This paper appears to be open access.

Netherlands

In this case, a May 18, 2021 news item on Nanowerk marries oxides to spintronics,

Classic computers use binary values (0/1) to perform. By contrast, our brain cells can use more values to operate, making them more energy-efficient than computers. This is why scientists are interested in neuromorphic (brain-like) computing.

Physicists from the University of Groningen (the Netherlands) have used a complex oxide to create elements comparable to the neurons and synapses in the brain using spins, a magnetic property of electrons.

The press release, which follows, was accompanied by this image illustrating the work,

Caption: Schematic of the proposed device structure for neuromorphic spintronic memristors. The write path is between the terminals through the top layer (black dotted line), the read path goes through the device stack (red dotted line). The right side of the figure indicates how the choice of substrate dictates whether the device will show deterministic or probabilistic behaviour. Credit: Banerjee group, University of Groningen

A May 18, 2021 University of Groningen press release (also on EurekAlert), which originated the news item, adds more ‘spin’ to the story,

Although computers can do straightforward calculations much faster than humans, our brains outperform silicon machines in tasks like object recognition. Furthermore, our brain uses less energy than computers. Part of this can be explained by the way our brain operates: whereas a computer uses a binary system (with values 0 or 1), brain cells can provide more analogue signals with a range of values.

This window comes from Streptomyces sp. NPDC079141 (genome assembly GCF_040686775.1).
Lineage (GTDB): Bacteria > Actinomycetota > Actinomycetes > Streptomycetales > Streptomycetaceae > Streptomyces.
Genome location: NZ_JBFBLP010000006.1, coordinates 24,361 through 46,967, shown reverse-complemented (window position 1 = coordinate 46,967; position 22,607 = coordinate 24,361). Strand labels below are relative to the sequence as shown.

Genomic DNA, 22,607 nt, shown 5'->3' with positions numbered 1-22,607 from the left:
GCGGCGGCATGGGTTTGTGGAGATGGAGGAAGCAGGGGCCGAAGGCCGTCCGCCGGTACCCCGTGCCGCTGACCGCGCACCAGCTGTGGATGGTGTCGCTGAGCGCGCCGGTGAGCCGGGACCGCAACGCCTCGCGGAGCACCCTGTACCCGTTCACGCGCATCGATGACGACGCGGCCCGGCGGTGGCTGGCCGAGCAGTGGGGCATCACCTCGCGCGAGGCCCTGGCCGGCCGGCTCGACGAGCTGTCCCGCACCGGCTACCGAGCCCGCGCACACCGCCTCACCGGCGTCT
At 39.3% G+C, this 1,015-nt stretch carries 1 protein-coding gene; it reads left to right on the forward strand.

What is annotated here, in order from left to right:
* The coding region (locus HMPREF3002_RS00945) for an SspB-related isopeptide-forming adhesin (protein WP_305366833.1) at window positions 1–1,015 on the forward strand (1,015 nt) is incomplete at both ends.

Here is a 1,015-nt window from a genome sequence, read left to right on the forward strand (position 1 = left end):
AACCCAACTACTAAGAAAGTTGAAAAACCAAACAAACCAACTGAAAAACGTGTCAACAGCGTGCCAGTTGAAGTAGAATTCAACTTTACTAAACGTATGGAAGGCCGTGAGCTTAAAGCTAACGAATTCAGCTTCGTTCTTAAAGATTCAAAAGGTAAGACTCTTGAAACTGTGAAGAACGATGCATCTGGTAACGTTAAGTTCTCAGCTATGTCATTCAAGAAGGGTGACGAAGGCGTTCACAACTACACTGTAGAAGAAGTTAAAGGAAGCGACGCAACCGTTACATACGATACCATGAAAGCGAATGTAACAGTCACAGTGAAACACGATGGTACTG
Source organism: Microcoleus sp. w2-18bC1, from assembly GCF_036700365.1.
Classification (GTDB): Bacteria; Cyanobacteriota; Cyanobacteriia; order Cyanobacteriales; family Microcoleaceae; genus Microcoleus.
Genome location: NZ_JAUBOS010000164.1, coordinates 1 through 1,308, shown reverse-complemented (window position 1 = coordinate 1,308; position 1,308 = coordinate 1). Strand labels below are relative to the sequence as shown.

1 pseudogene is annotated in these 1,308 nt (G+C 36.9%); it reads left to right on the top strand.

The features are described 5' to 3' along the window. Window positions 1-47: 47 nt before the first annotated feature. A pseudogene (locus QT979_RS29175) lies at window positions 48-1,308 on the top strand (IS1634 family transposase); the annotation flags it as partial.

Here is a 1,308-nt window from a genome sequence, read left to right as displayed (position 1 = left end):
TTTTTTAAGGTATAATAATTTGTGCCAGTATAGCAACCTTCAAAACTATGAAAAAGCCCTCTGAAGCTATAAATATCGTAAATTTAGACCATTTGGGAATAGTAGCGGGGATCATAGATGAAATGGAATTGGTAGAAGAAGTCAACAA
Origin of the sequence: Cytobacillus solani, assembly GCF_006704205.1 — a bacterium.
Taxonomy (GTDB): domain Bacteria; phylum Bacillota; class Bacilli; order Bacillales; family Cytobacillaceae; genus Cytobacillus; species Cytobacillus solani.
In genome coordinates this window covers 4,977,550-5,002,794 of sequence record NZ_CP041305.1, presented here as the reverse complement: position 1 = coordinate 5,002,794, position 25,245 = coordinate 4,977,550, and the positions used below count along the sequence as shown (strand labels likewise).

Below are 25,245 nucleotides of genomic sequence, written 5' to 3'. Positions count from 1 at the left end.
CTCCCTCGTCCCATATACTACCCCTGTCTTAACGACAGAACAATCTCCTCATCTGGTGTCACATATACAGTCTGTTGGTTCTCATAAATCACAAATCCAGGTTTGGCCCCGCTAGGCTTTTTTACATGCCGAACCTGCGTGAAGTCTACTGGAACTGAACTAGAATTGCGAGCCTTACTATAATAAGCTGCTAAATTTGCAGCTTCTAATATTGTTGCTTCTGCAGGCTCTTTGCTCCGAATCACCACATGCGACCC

Thin films

The operation of our brains can be simulated in computers, but the basic architecture still relies on a binary system. That is why scientist look for ways to expand this, creating hardware that is more brain-like, but will also interface with normal computers. ‘One idea is to create magnetic bits that can have intermediate states’, says Tamalika Banerjee, Professor of Spintronics of Functional Materials at the Zernike Institute for Advanced Materials, University of Groningen. She works on spintronics, which uses a magnetic property of electrons called ‘spin’ to transport, manipulate and store information.

In this study, her PhD student Anouk Goossens, first author of the paper, created thin films of a ferromagnetic metal (strontium-ruthenate oxide, SRO) grown on a substrate of strontium titanate oxide. The resulting thin film contained magnetic domains that were perpendicular to the plane of the film. ‘These can be switched more efficiently than in-plane magnetic domains’, explains Goossens. By adapting the growth conditions, it is possible to control the crystal orientation in the SRO. Previously, out-of-plane magnetic domains have been made using other techniques, but these typically require complex layer structures.

Magnetic anisotropy

The magnetic domains can be switched using a current through a platinum electrode on top of the SRO. Goossens: ‘When the magnetic domains are oriented perfectly perpendicular to the film, this switching is deterministic: the entire domain will switch.’ However, when the magnetic domains are slightly tilted, the response is probabilistic: not all the domains are the same, and intermediate values occur when only part of the crystals in the domain have switched.

By choosing variants of the substrate on which the SRO is grown, the scientists can control its magnetic anisotropy. This allows them to produce two different spintronic devices. ‘This magnetic anisotropy is exactly what we wanted’, says Goossens. ‘Probabilistic switching compares to how neurons function, while the deterministic switching is more like a synapse.’

The scientists expect that in the future, brain-like computer hardware can be created by combining these different domains in a spintronic device that can be connected to standard silicon-based circuits. Furthermore, probabilistic switching would also allow for stochastic computing, a promising technology which represents continuous values by streams of random bits. Banerjee: ‘We have found a way to control intermediate states, not just for memory but also for computing.’

Here’s a link to and a citation for the paper,

Anisotropy and Current Control of Magnetization in SrRuO3/SrTiO3 Heterostructures for Spin-Memristors by A.S. Goossens, M.A.T. Leiviskä and T. Banerjee. Frontiers in Nanotechnology DOI: https://doi.org/10.3389/fnano.2021.680468 Published: 18 May 2021

This appears to be open access.